Question:

This is really well puttogetheras to why Enoch was written by man, but I am a bit confused. When I go read a study on Jude, Enoch is mentioned as if it's anauthoritativebook. If itcontradictsGod's Word and came from man, then how can Jude be right?

Forgive my questions.I am baby since God saved my life and just learning these things of God. I'm trying to understand and seek knowledge and making sure that it makes sense.

Can you explain it to me?

Thank you for any guidance you can give me.


Answer:

Your question is covered in part III of the lesson, but let's look at it again.

"Now Enoch, the seventh from Adam, prophesied about these men also, saying, "Behold, the Lord comes with ten thousands of His saints, to execute judgment on all, to convict all who are ungodly among them of all their ungodly deeds which they have committed in an ungodly way, and of all the harsh things which ungodly sinners have spoken against Him" (Jude 14-15).

Often when a written source is quoted, the writer or speaker says, "It is written." (e.g. "As it is written: "Behold, I lay in Zion a stumbling stone and rock of offense, And whoever believes on Him will not be put to shame"" (Romans 9:33). However, notice that Jude doesn't say he is quoting a written source. He only states that Enoch, prior to the flood, had made a particular prophecy. Since multiple Enochs are mentioned in the Bible, he clarifies which one he is quoting by saying the one who was seven generations from Adam.

So how could Jude know what Enoch said 4,000 years later? We must keep in mind that Jude is inspired, so therefore the obvious answer is that God told him (I Corinthians 2:12-13). It is the same reason why Moses, who is credited with writing Genesis, was able to write words of people who lived hundreds and thousands of years before him.

But there is a book floating around called the Book of Enoch that was found in Ethiopia in the 1700's and it has this line in it: "And behold! He cometh with ten thousands of His holy ones to execute judgment upon all, and to destroy all the ungodly: and to convict all flesh of all the works of their ungodliness which they have ungodly committed, and of all the hard things which ungodly sinners have spoken against Him" (Enoch 1:9). People get all excited by this line. Jude must be quoting the Book of Enoch!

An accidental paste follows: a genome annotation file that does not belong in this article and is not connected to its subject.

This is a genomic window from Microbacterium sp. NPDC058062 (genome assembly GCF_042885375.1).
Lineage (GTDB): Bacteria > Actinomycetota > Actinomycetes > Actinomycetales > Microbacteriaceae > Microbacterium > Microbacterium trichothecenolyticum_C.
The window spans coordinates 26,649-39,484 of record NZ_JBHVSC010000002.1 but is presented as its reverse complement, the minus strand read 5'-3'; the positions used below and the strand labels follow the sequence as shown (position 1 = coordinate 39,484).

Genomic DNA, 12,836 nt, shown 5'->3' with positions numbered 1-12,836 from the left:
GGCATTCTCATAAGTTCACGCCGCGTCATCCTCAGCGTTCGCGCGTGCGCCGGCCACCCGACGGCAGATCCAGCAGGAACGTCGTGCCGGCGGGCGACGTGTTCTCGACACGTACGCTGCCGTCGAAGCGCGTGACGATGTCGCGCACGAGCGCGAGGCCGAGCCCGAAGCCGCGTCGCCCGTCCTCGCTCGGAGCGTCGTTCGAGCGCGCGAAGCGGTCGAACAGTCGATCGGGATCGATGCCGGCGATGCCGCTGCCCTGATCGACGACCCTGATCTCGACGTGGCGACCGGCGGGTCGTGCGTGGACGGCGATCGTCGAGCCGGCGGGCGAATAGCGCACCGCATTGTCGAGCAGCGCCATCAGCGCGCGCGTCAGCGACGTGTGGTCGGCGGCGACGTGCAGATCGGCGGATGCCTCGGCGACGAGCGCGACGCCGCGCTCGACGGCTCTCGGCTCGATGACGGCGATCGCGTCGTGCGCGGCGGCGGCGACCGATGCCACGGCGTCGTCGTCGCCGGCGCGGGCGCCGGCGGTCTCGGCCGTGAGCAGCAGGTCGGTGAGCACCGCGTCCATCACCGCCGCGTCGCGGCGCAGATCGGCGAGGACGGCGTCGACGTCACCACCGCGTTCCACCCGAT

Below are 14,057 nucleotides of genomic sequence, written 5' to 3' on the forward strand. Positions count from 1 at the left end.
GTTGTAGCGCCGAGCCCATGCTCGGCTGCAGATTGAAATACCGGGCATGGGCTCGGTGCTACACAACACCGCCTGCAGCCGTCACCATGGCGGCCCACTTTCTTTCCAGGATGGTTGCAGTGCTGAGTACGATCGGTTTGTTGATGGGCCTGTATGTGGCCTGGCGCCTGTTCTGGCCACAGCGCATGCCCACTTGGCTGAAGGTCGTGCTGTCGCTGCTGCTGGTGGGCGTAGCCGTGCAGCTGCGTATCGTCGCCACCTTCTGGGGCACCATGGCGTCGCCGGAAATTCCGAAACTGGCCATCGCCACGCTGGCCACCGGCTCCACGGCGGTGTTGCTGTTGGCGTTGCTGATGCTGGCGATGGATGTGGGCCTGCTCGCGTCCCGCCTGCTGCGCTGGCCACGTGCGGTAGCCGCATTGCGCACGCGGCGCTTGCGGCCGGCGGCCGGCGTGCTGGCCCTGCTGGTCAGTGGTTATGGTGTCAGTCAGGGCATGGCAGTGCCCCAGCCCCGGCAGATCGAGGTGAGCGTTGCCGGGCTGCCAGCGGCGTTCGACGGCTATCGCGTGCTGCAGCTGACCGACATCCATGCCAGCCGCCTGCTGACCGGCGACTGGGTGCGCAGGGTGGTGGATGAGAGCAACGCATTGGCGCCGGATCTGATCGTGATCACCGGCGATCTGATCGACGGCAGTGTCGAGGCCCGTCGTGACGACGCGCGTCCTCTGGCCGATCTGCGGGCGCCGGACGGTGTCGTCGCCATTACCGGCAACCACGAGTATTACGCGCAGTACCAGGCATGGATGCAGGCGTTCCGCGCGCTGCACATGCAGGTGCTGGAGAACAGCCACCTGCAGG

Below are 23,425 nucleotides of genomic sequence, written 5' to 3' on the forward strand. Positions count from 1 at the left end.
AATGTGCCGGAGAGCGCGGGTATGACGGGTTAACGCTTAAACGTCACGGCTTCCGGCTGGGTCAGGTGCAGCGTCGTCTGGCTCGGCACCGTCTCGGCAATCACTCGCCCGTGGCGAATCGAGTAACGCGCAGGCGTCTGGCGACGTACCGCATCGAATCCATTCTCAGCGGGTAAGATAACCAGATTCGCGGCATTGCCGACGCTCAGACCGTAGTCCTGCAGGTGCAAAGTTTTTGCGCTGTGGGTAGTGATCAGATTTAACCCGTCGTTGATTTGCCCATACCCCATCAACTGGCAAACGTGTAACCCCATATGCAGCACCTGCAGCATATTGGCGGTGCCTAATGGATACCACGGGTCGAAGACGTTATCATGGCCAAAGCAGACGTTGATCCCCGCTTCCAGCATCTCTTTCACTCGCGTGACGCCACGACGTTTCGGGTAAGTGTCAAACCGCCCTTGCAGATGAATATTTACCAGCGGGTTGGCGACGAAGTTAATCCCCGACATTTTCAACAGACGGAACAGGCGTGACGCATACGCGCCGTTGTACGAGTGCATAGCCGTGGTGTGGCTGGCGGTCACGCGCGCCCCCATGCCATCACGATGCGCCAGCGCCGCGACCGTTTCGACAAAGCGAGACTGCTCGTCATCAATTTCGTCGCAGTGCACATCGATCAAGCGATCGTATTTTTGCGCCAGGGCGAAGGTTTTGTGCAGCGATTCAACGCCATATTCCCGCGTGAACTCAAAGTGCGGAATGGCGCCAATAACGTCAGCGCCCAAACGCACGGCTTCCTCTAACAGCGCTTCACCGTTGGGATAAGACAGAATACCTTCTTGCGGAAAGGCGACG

First, compare the two quotes. They are not a literal reproduction. Even if we allow some freedom because of translations into different languages, the two don't carry the same message. Jude says God will judge all and convict the ungodly among them. The Book of Enoch says God is judging all and will convict all of their ungodliness. Not quite the same; in fact, it is severely different.

Is the Ethiopian copy a bad translation? Some claim it is so. Then how can we trust the rest of that book?

Do we say Jude is bad at quoting? Then Jude would not be an inspired book. If Jude is the uninspired work of a man, then what happens to the support for the Book of Enoch? The reason people get excited is because it supposedly was mentioned in Jude.

Another claim is that the Book of Enoch recorded Jewish oral tradition and Jude supplied the correct quote. If it was from oral tradition, then it is amazing that the Israelites managed to preserve the statement that close to accurate for so long and without a written copy.

The only whole copy of the Book of Enoch is the Ethiopian translation. Among the Dead Sea scrolls are fragments of what has been identified as the Book of Enoch written in Aramaic and Greek. Interestingly, none of the fragments, Aramaic or Greek, contain Enoch 1:9. The only version that has a verse similar to the one in Jude are the Ethiopian copies. What it means is we can't verify whether the Ethiopian translation was bad or whether the verse was even in the older copies. It would not be the first time that manuscripts were tampered with and a line is added to give a false book an appearance of authority. There is insufficient evidence whether the phrase is in the original Book of Enoch or whether a person knowledgeable of Christianity and Jude “enhanced” an older version by inserting something from Jude.

What I hope you see is that what is claimed as support for the Book of Enoch doesn't technically exist.